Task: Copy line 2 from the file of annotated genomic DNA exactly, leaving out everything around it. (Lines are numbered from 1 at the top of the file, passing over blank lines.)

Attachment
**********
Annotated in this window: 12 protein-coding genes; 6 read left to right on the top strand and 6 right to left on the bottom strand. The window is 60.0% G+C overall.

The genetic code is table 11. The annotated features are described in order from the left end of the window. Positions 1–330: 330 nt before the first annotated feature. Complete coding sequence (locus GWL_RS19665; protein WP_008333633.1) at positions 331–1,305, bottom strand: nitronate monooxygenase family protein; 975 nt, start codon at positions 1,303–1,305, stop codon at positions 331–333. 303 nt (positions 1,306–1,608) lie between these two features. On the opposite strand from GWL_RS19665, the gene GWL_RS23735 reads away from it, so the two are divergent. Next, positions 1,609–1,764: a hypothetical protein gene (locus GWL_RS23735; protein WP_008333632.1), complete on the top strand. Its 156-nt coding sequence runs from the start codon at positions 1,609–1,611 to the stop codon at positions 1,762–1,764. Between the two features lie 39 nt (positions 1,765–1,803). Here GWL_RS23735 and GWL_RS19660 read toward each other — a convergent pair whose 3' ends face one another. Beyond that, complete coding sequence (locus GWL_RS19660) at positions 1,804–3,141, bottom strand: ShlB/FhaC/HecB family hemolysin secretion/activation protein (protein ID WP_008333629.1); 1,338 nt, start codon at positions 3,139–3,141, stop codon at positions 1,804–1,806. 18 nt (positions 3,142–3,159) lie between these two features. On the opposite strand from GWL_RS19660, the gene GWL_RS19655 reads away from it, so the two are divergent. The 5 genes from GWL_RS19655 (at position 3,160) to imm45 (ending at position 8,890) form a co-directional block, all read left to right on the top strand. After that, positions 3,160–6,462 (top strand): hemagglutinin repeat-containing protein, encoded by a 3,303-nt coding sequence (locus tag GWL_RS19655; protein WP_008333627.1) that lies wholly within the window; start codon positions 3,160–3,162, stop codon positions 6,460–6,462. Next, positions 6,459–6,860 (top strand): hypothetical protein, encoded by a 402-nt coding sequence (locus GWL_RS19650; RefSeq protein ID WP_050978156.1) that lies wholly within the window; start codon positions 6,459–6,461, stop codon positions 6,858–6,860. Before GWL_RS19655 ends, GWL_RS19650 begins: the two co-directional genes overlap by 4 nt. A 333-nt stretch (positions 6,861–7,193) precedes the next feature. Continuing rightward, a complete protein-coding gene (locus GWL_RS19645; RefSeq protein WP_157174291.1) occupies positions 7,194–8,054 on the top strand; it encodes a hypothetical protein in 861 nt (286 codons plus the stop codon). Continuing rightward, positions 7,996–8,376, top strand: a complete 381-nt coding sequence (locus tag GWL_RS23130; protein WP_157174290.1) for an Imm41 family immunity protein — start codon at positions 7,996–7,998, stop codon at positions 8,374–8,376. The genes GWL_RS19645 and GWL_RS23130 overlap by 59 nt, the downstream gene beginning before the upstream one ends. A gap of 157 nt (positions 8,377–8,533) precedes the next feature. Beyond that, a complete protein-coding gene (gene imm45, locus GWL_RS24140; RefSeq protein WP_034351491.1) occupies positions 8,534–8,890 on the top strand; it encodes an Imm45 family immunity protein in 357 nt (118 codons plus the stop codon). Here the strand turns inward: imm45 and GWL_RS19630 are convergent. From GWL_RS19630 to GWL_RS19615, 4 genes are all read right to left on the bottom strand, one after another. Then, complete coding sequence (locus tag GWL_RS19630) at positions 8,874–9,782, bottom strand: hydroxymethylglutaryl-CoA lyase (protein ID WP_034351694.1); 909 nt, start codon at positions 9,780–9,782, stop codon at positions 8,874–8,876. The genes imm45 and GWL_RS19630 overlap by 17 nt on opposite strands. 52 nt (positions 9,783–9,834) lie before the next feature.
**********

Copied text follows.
The genetic code is table 11. The annotated features are described in order from the left end of the window. Positions 1–330: 330 nt before the first annotated feature. Complete coding sequence (locus GWL_RS19665; protein WP_008333633.1) at positions 331–1,305, bottom strand: nitronate monooxygenase family protein; 975 nt, start codon at positions 1,303–1,305, stop codon at positions 331–333. 303 nt (positions 1,306–1,608) lie between these two features. On the opposite strand from GWL_RS19665, the gene GWL_RS23735 reads away from it, so the two are divergent. Next, positions 1,609–1,764: a hypothetical protein gene (locus GWL_RS23735; protein WP_008333632.1), complete on the top strand. Its 156-nt coding sequence runs from the start codon at positions 1,609–1,611 to the stop codon at positions 1,762–1,764. Between the two features lie 39 nt (positions 1,765–1,803). Here GWL_RS23735 and GWL_RS19660 read toward each other — a convergent pair whose 3' ends face one another. Beyond that, complete coding sequence (locus GWL_RS19660) at positions 1,804–3,141, bottom strand: ShlB/FhaC/HecB family hemolysin secretion/activation protein (protein ID WP_008333629.1); 1,338 nt, start codon at positions 3,139–3,141, stop codon at positions 1,804–1,806. 18 nt (positions 3,142–3,159) lie between these two features. On the opposite strand from GWL_RS19660, the gene GWL_RS19655 reads away from it, so the two are divergent. The 5 genes from GWL_RS19655 (at position 3,160) to imm45 (ending at position 8,890) form a co-directional block, all read left to right on the top strand. After that, positions 3,160–6,462 (top strand): hemagglutinin repeat-containing protein, encoded by a 3,303-nt coding sequence (locus tag GWL_RS19655; protein WP_008333627.1) that lies wholly within the window; start codon positions 3,160–3,162, stop codon positions 6,460–6,462. Next, positions 6,459–6,860 (top strand): hypothetical protein, encoded by a 402-nt coding sequence (locus GWL_RS19650; RefSeq protein ID WP_050978156.1) that lies wholly within the window; start codon positions 6,459–6,461, stop codon positions 6,858–6,860. Before GWL_RS19655 ends, GWL_RS19650 begins: the two co-directional genes overlap by 4 nt. A 333-nt stretch (positions 6,861–7,193) precedes the next feature. Continuing rightward, a complete protein-coding gene (locus GWL_RS19645; RefSeq protein WP_157174291.1) occupies positions 7,194–8,054 on the top strand; it encodes a hypothetical protein in 861 nt (286 codons plus the stop codon). Continuing rightward, positions 7,996–8,376, top strand: a complete 381-nt coding sequence (locus tag GWL_RS23130; protein WP_157174290.1) for an Imm41 family immunity protein — start codon at positions 7,996–7,998, stop codon at positions 8,374–8,376. The genes GWL_RS19645 and GWL_RS23130 overlap by 59 nt, the downstream gene beginning before the upstream one ends. A gap of 157 nt (positions 8,377–8,533) precedes the next feature. Beyond that, a complete protein-coding gene (gene imm45, locus GWL_RS24140; RefSeq protein WP_034351491.1) occupies positions 8,534–8,890 on the top strand; it encodes an Imm45 family immunity protein in 357 nt (118 codons plus the stop codon). Here the strand turns inward: imm45 and GWL_RS19630 are convergent. From GWL_RS19630 to GWL_RS19615, 4 genes are all read right to left on the bottom strand, one after another. Then, complete coding sequence (locus tag GWL_RS19630) at positions 8,874–9,782, bottom strand: hydroxymethylglutaryl-CoA lyase (protein ID WP_034351694.1); 909 nt, start codon at positions 9,780–9,782, stop codon at positions 8,874–8,876. The genes imm45 and GWL_RS19630 overlap by 17 nt on opposite strands. 52 nt (positions 9,783–9,834) lie before the next feature.